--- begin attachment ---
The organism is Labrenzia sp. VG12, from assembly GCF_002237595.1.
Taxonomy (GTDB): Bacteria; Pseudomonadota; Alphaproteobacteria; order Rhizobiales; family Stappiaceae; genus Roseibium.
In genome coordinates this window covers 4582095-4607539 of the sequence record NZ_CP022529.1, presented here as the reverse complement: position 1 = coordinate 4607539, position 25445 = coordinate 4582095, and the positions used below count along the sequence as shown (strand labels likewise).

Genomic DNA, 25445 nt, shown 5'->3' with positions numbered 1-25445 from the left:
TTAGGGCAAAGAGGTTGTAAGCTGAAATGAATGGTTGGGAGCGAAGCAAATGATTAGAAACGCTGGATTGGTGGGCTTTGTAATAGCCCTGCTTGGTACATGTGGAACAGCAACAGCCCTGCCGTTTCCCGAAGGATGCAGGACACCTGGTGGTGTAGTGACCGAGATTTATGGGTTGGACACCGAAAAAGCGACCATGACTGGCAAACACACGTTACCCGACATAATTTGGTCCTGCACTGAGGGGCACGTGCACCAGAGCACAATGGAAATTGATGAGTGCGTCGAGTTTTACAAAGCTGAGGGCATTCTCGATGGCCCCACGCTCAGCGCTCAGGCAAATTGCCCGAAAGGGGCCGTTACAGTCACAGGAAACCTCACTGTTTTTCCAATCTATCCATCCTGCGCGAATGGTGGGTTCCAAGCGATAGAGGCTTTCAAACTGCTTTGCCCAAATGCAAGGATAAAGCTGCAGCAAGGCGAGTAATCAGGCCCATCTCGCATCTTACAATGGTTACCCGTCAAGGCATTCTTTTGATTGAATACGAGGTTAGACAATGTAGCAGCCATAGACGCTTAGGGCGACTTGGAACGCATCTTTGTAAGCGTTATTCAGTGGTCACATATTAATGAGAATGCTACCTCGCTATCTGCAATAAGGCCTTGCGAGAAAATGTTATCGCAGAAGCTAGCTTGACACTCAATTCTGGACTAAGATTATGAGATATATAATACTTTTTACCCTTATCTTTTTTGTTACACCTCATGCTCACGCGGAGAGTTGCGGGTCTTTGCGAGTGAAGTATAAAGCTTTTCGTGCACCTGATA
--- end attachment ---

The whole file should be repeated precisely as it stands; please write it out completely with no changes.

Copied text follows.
The organism is Labrenzia sp. VG12, from assembly GCF_002237595.1.
Taxonomy (GTDB): Bacteria; Pseudomonadota; Alphaproteobacteria; order Rhizobiales; family Stappiaceae; genus Roseibium.
In genome coordinates this window covers 4582095-4607539 of the sequence record NZ_CP022529.1, presented here as the reverse complement: position 1 = coordinate 4607539, position 25445 = coordinate 4582095, and the positions used below count along the sequence as shown (strand labels likewise).

Genomic DNA, 25445 nt, shown 5'->3' with positions numbered 1-25445 from the left:
TTAGGGCAAAGAGGTTGTAAGCTGAAATGAATGGTTGGGAGCGAAGCAAATGATTAGAAACGCTGGATTGGTGGGCTTTGTAATAGCCCTGCTTGGTACATGTGGAACAGCAACAGCCCTGCCGTTTCCCGAAGGATGCAGGACACCTGGTGGTGTAGTGACCGAGATTTATGGGTTGGACACCGAAAAAGCGACCATGACTGGCAAACACACGTTACCCGACATAATTTGGTCCTGCACTGAGGGGCACGTGCACCAGAGCACAATGGAAATTGATGAGTGCGTCGAGTTTTACAAAGCTGAGGGCATTCTCGATGGCCCCACGCTCAGCGCTCAGGCAAATTGCCCGAAAGGGGCCGTTACAGTCACAGGAAACCTCACTGTTTTTCCAATCTATCCATCCTGCGCGAATGGTGGGTTCCAAGCGATAGAGGCTTTCAAACTGCTTTGCCCAAATGCAAGGATAAAGCTGCAGCAAGGCGAGTAATCAGGCCCATCTCGCATCTTACAATGGTTACCCGTCAAGGCATTCTTTTGATTGAATACGAGGTTAGACAATGTAGCAGCCATAGACGCTTAGGGCGACTTGGAACGCATCTTTGTAAGCGTTATTCAGTGGTCACATATTAATGAGAATGCTACCTCGCTATCTGCAATAAGGCCTTGCGAGAAAATGTTATCGCAGAAGCTAGCTTGACACTCAATTCTGGACTAAGATTATGAGATATATAATACTTTTTACCCTTATCTTTTTTGTTACACCTCATGCTCACGCGGAGAGTTGCGGGTCTTTGCGAGTGAAGTATAAAGCTTTTCGTGCACCTGATA